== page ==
Telecoms equipment giant Avaya Inc. have just filed for Chapter 11 bankruptcy following months of trying to stabilise their financial instabilities.
Avaya has been carrying a huge debt burden of about $6.3 billion.
The Santa Clara, California-based company has been burdened by debt stemming from an $8.2 billion buyout in 2007 by private equity firms Silver Lake Partners and TPG Capital. Interest being charged at more than $400 million a year has been pushing the company into substantial losses.
Reuters have reported that Avaya will not be selling off its Call Centre business which they had recently attempted to sell to buyout firm Clayton, Dubilier & Rice LLC for around $4bn. In addition, their foreign affiliates are not included in the filing.
2016 was not a good year for Avaya, their revenues recently dropped to $958 million in Q4 2016 from $1bn in Q4 2015, which in turn resulted in a net loss for the business of $750 for the year.
Avaya’s largest creditors included two Texas based firms, Wistron Infocomm Technology America and Avnet. Both being owed $8.8 million each. Well known Hewlett Packard Enterprise was owed $5.5 million, Verint Americas was owed $4.3 million and well-known Salesforce.com was owed $4.1 million.
At September 2016, Avaya owed its pensioners $1.7 billion.
Avaya CEO, Kevin Kennedy said:
“We have conducted an extensive review of alternatives to address Avaya’s capital structure, and we believe pursuing a restructuring through Chapter 11 is the best path forward at this time.”
What does this mean for Avaya resellers and customers?
Avaya is a huge firm and this has the potential to seriously rock the market. Avaya for years have been one of the top 3 traditional PBX vendors globally boasting more than 300,000 customers worldwide. Not to mention contained in this number is 3.1 million unified communications seats and 500k contact centre agents.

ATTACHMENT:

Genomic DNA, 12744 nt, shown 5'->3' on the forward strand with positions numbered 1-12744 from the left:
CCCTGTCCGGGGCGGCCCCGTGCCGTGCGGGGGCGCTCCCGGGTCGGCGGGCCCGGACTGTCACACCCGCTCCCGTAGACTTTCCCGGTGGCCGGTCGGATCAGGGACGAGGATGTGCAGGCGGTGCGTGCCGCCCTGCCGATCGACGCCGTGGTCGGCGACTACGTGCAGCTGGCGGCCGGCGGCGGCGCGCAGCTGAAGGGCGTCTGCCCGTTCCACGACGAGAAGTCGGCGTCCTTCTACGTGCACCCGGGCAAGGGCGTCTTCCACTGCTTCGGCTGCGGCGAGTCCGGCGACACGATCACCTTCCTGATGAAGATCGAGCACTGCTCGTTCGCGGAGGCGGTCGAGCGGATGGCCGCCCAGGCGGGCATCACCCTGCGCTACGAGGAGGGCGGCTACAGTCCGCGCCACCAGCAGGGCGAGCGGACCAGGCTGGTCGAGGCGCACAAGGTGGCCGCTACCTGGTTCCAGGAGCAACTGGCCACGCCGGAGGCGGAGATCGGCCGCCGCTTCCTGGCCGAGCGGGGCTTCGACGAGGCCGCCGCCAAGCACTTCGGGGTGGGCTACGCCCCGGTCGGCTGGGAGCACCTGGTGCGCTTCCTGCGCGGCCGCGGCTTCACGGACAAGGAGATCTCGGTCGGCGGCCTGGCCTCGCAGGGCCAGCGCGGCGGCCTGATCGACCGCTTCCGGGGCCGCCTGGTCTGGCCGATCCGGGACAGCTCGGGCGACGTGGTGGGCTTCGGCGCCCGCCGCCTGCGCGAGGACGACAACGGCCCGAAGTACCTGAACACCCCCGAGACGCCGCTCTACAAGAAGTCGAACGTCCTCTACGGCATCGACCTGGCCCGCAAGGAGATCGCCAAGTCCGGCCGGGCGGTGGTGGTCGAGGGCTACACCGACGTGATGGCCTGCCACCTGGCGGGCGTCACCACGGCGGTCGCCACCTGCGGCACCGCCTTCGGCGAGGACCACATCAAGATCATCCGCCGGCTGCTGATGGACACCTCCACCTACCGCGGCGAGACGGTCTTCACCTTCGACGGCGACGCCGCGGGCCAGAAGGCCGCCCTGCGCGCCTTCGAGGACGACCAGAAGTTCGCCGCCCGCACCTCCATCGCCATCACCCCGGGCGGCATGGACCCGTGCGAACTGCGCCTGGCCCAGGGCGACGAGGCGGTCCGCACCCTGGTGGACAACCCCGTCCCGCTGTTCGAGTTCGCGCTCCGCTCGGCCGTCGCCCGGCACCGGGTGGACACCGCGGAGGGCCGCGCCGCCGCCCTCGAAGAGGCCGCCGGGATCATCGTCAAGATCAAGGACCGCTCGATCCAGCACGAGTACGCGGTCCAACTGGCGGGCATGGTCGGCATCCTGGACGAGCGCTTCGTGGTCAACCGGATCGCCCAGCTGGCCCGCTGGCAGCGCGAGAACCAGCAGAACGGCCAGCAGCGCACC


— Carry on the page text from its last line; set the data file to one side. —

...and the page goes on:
Many customers will today feel a little uncertain, especially the ones that have recently invested large amounts of money and contracted directly with Avaya on long term contracts. We’re pretty sure these contracts will continue to be honoured in some way, but it will create huge uncertainty for organisations which have been promised longevity from their Avaya communications solution.
For resellers its again a period of uncertainty. After years of flying the Avaya flag and investing each year in training staff on Avaya products, it might be time to change to an alternative brand unless Avaya can reassure its partners there is a future together.
In the UK there are approximately 70 Avaya resellers, many of which sell the Avaya Contact Center solution. Although this division is not being sold off customers will inevitably challenge resellers on the feasibility of investing in an Avaya solution.
It’s a sad day for the Comms community, Avaya’s employees, partners and customers. Post your comments below.
What is Chapter 11?
Chapter 11 is a form of bankruptcy that involves the reorganisation of a company’s affairs, debts and assets. Named after the U.S. bankruptcy code 11, Chapter 11 is generally filed by corporations that require time to restructure their debts, and it gives the company (debtor) a fresh start, subject to the debtor’s fulfilment of his obligations under the plan of reorganisation.
As the most complex of all bankruptcy cases and generally the most expensive, a company should consider Chapter 11 reorganisation only after careful analysis and exploration of all other alternatives.
The story so far:
- Avaya Files a Plan with Bankruptcy Court
- Avaya Slammed for Bankruptcy Bonus Plans
- Avaya Update: After Chapter 11 What will Happen to Avaya in the UK?
- Avaya Seeks $3.7 Million for Executive Bonuses During Bankruptcy
- Avaya Networking Sell Off Approved By Bankruptcy Court
- Avaya Could Emerge From Bankruptcy By Summer
- Could Avaya’s Debt be Too Much to Handle?
- Avaya enters Chapter 11 – a very sad day in Comms